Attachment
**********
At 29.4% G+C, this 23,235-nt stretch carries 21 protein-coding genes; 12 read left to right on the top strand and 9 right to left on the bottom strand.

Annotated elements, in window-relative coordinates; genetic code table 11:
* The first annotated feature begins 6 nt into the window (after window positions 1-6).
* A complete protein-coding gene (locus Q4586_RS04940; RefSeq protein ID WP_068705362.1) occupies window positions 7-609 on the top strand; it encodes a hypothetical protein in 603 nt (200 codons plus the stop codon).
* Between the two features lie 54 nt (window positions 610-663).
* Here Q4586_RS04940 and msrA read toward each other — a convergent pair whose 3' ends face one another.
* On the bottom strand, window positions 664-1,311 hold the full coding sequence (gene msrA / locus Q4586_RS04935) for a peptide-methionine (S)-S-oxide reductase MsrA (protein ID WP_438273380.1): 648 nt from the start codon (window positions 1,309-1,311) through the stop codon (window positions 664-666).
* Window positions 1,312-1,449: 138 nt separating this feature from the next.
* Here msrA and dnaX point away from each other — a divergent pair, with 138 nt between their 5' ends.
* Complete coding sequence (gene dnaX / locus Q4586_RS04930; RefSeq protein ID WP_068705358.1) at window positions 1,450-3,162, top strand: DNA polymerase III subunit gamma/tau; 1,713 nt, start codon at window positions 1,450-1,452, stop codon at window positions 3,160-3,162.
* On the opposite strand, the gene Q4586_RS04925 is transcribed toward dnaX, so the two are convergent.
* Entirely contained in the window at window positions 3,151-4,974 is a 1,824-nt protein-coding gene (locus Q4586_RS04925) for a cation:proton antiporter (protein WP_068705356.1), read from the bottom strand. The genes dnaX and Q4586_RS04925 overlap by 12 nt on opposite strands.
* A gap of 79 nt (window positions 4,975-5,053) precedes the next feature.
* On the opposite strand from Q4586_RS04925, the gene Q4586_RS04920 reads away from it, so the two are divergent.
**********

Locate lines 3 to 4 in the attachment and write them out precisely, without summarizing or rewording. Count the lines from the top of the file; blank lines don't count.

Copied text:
* The first annotated feature begins 6 nt into the window (after window positions 1-6).
* A complete protein-coding gene (locus Q4586_RS04940; RefSeq protein ID WP_068705362.1) occupies window positions 7-609 on the top strand; it encodes a hypothetical protein in 603 nt (200 codons plus the stop codon).